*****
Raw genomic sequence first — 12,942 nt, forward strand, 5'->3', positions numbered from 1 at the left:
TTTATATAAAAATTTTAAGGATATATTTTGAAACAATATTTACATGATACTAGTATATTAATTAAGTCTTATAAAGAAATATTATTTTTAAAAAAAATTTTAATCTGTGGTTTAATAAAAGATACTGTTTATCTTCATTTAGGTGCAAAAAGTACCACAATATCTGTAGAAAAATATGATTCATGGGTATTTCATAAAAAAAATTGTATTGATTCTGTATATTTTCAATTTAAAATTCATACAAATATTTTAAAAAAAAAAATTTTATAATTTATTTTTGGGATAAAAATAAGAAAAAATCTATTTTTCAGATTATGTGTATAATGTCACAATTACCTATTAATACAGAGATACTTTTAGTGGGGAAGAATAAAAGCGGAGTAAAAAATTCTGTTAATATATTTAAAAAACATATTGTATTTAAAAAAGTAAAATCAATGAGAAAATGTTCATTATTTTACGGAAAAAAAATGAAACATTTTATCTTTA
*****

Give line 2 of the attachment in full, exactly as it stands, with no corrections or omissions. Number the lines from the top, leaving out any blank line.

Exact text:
TTTATATAAAAATTTTAAGGATATATTTTGAAACAATATTTACATGATACTAGTATATTAATTAAGTCTTATAAAGAAATATTATTTTTAAAAAAAATTTTAATCTGTGGTTTAATAAAAGATACTGTTTATCTTCATTTAGGTGCAAAAAGTACCACAATATCTGTAGAAAAATATGATTCATGGGTATTTCATAAAAAAAATTGTATTGATTCTGTATATTTTCAATTTAAAATTCATACAAATATTTTAAAAAAAAAAATTTTATAATTTATTTTTGGGATAAAAATAAGAAAAAATCTATTTTTCAGATTATGTGTATAATGTCACAATTACCTATTAATACAGAGATACTTTTAGTGGGGAAGAATAAAAGCGGAGTAAAAAATTCTGTTAATATATTTAAAAAACATATTGTATTTAAAAAAGTAAAATCAATGAGAAAATGTTCATTATTTTACGGAAAAAAAATGAAACATTTTATCTTTA